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The problem is the following:

Give an example of a graph that has a unique minimum spanning tree but for every cut of the graph, there is not a unique light edge crossing the cut.

I am trying to find such a graph, but I have not find any example. Is it possible to have such a graph? If not, why?

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No.

Here is a proof. Suppose $G$ is a weighted undirected graph such that for every cut of the graph, there is not a unique lightest edge crossing the cut.

Let $M$ be a (or "the" in case it is unique) minimum spanning tree of $G$. Let $v$ be a leaf node of $M$. Consider the cut $\{\{v\},V\setminus \{v\}\}$ of $G$. Since $M$ is spanning, it contains an edge $m$ that crosses the cut. There are at least two edges of the minimum weight that cross the cut. Suppose one of them is $c_1\not=m$. Let graph $M'$ be the same as $M$ but with $m$ replaced by $c_1$. It is a routine to show that $M'$ is also an MST. So we know $G$ has two different $MST$s, $M$ and $M'$.


This negative conclusion can be seen as an corollary of the characterization theorem of the uniqueness of MST as stated in this answer. Here is the relevant part of that theorem.

(Uniqueness of MST by cut) Let $G$ be a weighted undirected graph. $G$ has a unique MST if and only if every edge is either the unique edge of minimum weight crossing some cut or never an edge of minimum weight to cross any cut.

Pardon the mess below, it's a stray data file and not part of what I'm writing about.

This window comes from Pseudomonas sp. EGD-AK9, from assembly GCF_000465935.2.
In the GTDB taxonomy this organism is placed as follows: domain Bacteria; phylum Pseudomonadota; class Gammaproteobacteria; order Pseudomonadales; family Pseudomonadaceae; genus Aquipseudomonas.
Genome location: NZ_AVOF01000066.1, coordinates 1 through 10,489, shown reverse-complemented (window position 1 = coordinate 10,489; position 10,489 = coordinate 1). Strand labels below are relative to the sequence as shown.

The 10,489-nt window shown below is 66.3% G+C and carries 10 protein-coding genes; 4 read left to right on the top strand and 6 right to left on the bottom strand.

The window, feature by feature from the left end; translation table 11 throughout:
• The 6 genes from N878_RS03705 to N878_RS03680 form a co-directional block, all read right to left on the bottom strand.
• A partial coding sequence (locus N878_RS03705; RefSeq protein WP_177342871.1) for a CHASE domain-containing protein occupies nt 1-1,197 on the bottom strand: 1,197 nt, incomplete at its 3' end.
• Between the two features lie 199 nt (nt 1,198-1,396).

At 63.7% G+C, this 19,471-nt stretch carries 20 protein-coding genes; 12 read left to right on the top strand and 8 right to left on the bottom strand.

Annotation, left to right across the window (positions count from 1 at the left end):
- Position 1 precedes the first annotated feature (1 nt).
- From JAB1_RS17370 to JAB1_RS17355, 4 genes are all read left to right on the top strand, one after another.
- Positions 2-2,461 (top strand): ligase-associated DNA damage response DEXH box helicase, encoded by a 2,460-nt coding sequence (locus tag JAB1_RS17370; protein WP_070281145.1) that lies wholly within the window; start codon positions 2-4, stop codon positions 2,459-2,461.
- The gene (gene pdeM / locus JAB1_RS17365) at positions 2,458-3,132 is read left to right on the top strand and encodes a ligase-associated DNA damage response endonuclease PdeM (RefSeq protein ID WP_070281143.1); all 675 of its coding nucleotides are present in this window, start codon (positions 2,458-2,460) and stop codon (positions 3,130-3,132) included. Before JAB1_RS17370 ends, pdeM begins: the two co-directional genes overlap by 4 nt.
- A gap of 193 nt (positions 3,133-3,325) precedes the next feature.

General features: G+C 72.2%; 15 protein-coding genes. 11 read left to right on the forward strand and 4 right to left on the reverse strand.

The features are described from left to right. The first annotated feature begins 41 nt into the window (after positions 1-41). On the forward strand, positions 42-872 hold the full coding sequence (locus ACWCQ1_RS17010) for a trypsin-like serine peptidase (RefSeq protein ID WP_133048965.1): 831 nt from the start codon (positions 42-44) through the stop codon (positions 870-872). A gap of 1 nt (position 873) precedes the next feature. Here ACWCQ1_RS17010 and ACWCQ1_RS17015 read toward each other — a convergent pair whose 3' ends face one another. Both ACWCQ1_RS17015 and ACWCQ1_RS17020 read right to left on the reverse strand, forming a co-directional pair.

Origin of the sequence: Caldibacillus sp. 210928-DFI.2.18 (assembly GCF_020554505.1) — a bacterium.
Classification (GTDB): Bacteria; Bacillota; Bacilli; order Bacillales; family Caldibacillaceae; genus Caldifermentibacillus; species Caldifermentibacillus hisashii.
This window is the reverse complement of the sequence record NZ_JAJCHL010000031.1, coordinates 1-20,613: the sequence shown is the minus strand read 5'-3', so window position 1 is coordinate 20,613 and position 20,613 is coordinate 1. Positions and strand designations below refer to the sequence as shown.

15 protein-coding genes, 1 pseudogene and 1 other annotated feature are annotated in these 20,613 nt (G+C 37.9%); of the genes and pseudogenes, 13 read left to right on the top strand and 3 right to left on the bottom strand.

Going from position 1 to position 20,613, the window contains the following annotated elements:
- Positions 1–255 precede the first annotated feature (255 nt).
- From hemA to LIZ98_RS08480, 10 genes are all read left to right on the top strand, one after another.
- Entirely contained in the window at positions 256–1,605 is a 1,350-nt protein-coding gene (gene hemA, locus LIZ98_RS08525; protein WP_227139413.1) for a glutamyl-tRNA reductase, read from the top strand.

Now let us assume $G$ is a graph of at least 2 nodes such that for every cut of the graph, there is not a unique light edge crossing the cut. Let $C$ be a cut of $G$. Let $e$ be the edge of minimum weight in the cut-set of $C$. Because $e$ is not the unique edge of minimum weight to cross any cut, we see that $G$ cannot have a unique MST.


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If there is not a unique light edge crossing any cut, it means that every node has at least 2 edges of minimum weight. If you use Prim's algorithm to build your MST which is:

Grow the tree, adding nodes one by one.
On each step, select the minimum weight
edge leading to a new node.

You realise that whatever is the starting node, you have at least 2 choices. If the MST was unique, there would be leaf nodes having only one possible edge. Therefore there are several possible MST.

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I found this answer in a book:

Consider a graph with 3 vertices a,b,c and weights w(a,b) = w(a,c) = 1 and w(b,c) = 2. The graph has a unique minimal spanning tree (containing edges (a,b) and (a,c)), however cut ({a}, {b,c}) doesn’t have a unique light edge crossing the cut.

I hope it helps!

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